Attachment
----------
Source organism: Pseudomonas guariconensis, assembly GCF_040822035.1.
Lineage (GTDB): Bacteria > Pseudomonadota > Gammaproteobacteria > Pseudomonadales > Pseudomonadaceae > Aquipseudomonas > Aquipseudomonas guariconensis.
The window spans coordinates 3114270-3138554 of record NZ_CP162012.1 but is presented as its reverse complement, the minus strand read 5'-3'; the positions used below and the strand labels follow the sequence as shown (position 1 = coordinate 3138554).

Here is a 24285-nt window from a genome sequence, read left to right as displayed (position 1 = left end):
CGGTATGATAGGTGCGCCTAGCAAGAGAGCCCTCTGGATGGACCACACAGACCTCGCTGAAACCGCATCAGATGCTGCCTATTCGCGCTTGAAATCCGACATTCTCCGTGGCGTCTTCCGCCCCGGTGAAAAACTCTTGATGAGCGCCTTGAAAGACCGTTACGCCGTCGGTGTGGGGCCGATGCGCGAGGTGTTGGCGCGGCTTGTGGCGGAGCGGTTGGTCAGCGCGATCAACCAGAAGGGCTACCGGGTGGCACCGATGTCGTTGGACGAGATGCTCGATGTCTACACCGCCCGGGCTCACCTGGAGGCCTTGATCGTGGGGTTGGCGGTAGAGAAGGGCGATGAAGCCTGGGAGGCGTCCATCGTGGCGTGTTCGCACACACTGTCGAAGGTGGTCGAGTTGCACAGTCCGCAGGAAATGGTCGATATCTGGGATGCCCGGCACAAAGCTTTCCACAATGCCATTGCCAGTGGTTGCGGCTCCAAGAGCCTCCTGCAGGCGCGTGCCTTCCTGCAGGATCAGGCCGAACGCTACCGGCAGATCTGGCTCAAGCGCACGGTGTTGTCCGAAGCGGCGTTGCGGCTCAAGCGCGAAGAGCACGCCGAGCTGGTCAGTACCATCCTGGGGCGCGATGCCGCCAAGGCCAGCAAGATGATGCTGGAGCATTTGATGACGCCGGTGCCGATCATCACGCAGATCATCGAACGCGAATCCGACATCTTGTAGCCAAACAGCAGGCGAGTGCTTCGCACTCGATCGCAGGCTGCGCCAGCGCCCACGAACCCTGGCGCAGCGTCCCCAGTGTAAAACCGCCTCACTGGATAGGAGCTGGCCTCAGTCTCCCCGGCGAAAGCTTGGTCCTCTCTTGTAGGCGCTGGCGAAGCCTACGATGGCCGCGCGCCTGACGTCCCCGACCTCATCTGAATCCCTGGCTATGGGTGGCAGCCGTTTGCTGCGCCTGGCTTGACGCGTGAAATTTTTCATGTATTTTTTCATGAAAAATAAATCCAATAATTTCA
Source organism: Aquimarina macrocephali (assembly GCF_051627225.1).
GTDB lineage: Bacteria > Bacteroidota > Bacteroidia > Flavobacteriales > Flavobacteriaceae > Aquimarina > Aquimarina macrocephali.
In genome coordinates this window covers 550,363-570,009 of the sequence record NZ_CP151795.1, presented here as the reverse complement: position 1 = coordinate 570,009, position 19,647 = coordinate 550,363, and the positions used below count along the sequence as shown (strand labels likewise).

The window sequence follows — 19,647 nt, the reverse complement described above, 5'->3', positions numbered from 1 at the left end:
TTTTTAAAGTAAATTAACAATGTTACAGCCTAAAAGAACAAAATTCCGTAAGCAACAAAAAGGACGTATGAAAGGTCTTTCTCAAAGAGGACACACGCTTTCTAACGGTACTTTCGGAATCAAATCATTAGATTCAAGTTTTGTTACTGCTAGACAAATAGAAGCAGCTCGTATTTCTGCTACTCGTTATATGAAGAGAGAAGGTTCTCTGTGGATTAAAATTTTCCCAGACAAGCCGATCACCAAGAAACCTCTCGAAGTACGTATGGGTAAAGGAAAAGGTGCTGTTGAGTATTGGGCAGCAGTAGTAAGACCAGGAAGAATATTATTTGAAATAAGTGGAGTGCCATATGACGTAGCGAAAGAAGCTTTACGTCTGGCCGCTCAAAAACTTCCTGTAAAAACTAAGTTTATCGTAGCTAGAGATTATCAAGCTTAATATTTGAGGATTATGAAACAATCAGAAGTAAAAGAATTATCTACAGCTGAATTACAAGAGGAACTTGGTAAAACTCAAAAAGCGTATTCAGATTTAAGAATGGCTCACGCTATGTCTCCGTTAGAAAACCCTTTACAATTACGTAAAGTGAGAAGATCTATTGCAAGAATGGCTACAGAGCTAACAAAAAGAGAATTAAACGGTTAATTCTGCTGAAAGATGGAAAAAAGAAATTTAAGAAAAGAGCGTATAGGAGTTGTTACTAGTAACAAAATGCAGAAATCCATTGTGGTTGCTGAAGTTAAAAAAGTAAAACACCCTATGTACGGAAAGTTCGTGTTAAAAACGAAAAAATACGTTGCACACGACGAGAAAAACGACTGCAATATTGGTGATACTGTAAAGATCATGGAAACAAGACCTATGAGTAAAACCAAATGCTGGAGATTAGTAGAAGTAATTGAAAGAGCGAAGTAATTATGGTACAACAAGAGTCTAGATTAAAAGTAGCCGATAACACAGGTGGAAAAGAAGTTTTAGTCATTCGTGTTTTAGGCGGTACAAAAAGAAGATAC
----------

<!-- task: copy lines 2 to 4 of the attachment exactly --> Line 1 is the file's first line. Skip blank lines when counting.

Lineage (GTDB): Bacteria > Pseudomonadota > Gammaproteobacteria > Pseudomonadales > Pseudomonadaceae > Aquipseudomonas > Aquipseudomonas guariconensis.
The window spans coordinates 3114270-3138554 of record NZ_CP162012.1 but is presented as its reverse complement, the minus strand read 5'-3'; the positions used below and the strand labels follow the sequence as shown (position 1 = coordinate 3138554).

Here is a 24285-nt window from a genome sequence, read left to right as displayed (position 1 = left end):